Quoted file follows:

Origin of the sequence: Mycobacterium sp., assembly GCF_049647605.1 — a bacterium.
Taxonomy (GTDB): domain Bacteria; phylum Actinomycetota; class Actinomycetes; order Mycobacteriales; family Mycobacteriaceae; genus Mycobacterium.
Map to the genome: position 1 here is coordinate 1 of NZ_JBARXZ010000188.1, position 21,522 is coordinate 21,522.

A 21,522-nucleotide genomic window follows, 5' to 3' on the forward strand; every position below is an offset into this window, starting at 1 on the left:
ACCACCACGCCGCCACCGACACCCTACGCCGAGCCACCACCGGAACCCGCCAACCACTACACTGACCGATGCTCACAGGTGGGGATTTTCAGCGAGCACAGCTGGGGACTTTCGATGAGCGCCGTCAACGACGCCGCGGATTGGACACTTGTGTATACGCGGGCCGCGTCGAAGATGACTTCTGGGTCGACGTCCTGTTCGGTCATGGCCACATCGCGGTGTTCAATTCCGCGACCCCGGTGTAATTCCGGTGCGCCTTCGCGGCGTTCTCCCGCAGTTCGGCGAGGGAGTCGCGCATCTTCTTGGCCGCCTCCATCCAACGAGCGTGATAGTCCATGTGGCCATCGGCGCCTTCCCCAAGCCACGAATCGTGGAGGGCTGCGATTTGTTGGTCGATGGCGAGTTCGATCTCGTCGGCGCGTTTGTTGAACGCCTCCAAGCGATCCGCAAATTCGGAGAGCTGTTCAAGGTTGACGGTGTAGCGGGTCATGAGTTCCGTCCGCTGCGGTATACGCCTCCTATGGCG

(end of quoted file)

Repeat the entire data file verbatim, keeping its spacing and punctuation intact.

Origin of the sequence: Mycobacterium sp., assembly GCF_049647605.1 — a bacterium.
Taxonomy (GTDB): domain Bacteria; phylum Actinomycetota; class Actinomycetes; order Mycobacteriales; family Mycobacteriaceae; genus Mycobacterium.
Map to the genome: position 1 here is coordinate 1 of NZ_JBARXZ010000188.1, position 21,522 is coordinate 21,522.

A 21,522-nucleotide genomic window follows, 5' to 3' on the forward strand; every position below is an offset into this window, starting at 1 on the left:
ACCACCACGCCGCCACCGACACCCTACGCCGAGCCACCACCGGAACCCGCCAACCACTACACTGACCGATGCTCACAGGTGGGGATTTTCAGCGAGCACAGCTGGGGACTTTCGATGAGCGCCGTCAACGACGCCGCGGATTGGACACTTGTGTATACGCGGGCCGCGTCGAAGATGACTTCTGGGTCGACGTCCTGTTCGGTCATGGCCACATCGCGGTGTTCAATTCCGCGACCCCGGTGTAATTCCGGTGCGCCTTCGCGGCGTTCTCCCGCAGTTCGGCGAGGGAGTCGCGCATCTTCTTGGCCGCCTCCATCCAACGAGCGTGATAGTCCATGTGGCCATCGGCGCCTTCCCCAAGCCACGAATCGTGGAGGGCTGCGATTTGTTGGTCGATGGCGAGTTCGATCTCGTCGGCGCGTTTGTTGAACGCCTCCAAGCGATCCGCAAATTCGGAGAGCTGTTCAAGGTTGACGGTGTAGCGGGTCATGAGTTCCGTCCGCTGCGGTATACGCCTCCTATGGCG